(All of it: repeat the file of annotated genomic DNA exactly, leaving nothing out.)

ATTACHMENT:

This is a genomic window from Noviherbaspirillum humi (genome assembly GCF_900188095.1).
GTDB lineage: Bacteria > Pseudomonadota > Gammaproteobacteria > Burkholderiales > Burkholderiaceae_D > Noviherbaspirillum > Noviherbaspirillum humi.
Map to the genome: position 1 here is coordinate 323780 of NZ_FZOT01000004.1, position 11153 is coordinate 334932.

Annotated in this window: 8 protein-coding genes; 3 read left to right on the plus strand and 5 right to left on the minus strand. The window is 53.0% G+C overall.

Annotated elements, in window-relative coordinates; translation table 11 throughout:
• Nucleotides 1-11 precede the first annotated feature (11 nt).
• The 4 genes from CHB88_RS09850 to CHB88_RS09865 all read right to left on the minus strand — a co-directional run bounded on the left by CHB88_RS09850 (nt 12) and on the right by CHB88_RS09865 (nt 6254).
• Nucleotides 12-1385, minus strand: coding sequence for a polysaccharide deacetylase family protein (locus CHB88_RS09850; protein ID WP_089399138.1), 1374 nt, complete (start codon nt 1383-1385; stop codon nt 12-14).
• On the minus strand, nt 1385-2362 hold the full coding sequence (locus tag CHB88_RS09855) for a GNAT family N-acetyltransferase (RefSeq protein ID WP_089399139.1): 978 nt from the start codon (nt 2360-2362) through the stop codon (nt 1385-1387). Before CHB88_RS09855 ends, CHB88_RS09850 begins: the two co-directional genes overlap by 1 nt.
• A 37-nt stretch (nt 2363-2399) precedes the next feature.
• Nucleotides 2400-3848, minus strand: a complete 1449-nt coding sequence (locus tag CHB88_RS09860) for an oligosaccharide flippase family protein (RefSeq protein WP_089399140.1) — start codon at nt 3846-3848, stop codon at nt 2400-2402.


This is a genomic window from Noviherbaspirillum humi (genome assembly GCF_900188095.1).
GTDB lineage: Bacteria > Pseudomonadota > Gammaproteobacteria > Burkholderiales > Burkholderiaceae_D > Noviherbaspirillum > Noviherbaspirillum humi.
Map to the genome: position 1 here is coordinate 323780 of NZ_FZOT01000004.1, position 11153 is coordinate 334932.

Annotated in this window: 8 protein-coding genes; 3 read left to right on the plus strand and 5 right to left on the minus strand. The window is 53.0% G+C overall.

Annotated elements, in window-relative coordinates; translation table 11 throughout:
• Nucleotides 1-11 precede the first annotated feature (11 nt).
• The 4 genes from CHB88_RS09850 to CHB88_RS09865 all read right to left on the minus strand — a co-directional run bounded on the left by CHB88_RS09850 (nt 12) and on the right by CHB88_RS09865 (nt 6254).
• Nucleotides 12-1385, minus strand: coding sequence for a polysaccharide deacetylase family protein (locus CHB88_RS09850; protein ID WP_089399138.1), 1374 nt, complete (start codon nt 1383-1385; stop codon nt 12-14).
• On the minus strand, nt 1385-2362 hold the full coding sequence (locus tag CHB88_RS09855) for a GNAT family N-acetyltransferase (RefSeq protein ID WP_089399139.1): 978 nt from the start codon (nt 2360-2362) through the stop codon (nt 1385-1387). Before CHB88_RS09855 ends, CHB88_RS09850 begins: the two co-directional genes overlap by 1 nt.
• A 37-nt stretch (nt 2363-2399) precedes the next feature.
• Nucleotides 2400-3848, minus strand: a complete 1449-nt coding sequence (locus tag CHB88_RS09860) for an oligosaccharide flippase family protein (RefSeq protein WP_089399140.1) — start codon at nt 3846-3848, stop codon at nt 2400-2402.